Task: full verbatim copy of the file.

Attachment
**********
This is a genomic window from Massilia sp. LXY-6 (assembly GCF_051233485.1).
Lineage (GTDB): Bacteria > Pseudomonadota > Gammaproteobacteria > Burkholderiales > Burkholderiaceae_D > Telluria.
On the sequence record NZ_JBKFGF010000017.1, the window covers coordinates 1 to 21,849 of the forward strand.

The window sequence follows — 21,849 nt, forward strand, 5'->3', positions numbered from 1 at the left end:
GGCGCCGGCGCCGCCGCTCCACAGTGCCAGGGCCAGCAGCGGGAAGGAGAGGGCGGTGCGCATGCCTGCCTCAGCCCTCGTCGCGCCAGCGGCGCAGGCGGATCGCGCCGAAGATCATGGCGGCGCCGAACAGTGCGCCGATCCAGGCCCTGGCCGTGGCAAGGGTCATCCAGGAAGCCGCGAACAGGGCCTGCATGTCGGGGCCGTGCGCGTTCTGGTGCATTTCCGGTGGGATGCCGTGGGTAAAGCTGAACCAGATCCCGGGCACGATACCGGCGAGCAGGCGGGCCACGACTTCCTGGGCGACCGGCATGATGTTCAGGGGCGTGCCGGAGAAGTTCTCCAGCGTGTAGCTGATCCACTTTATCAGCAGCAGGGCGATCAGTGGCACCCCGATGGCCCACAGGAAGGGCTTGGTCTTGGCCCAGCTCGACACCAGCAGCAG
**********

This is a genomic window from Massilia sp. LXY-6 (assembly GCF_051233485.1).
Lineage (GTDB): Bacteria > Pseudomonadota > Gammaproteobacteria > Burkholderiales > Burkholderiaceae_D > Telluria.
On the sequence record NZ_JBKFGF010000017.1, the window covers coordinates 1 to 21,849 of the forward strand.

The window sequence follows — 21,849 nt, forward strand, 5'->3', positions numbered from 1 at the left end:
GGCGCCGGCGCCGCCGCTCCACAGTGCCAGGGCCAGCAGCGGGAAGGAGAGGGCGGTGCGCATGCCTGCCTCAGCCCTCGTCGCGCCAGCGGCGCAGGCGGATCGCGCCGAAGATCATGGCGGCGCCGAACAGTGCGCCGATCCAGGCCCTGGCCGTGGCAAGGGTCATCCAGGAAGCCGCGAACAGGGCCTGCATGTCGGGGCCGTGCGCGTTCTGGTGCATTTCCGGTGGGATGCCGTGGGTAAAGCTGAACCAGATCCCGGGCACGATACCGGCGAGCAGGCGGGCCACGACTTCCTGGGCGACCGGCATGATGTTCAGGGGCGTGCCGGAGAAGTTCTCCAGCGTGTAGCTGATCCACTTTATCAGCAGCAGGGCGATCAGTGGCACCCCGATGGCCCACAGGAAGGGCTTGGTCTTGGCCCAGCTCGACACCAGCAGCAG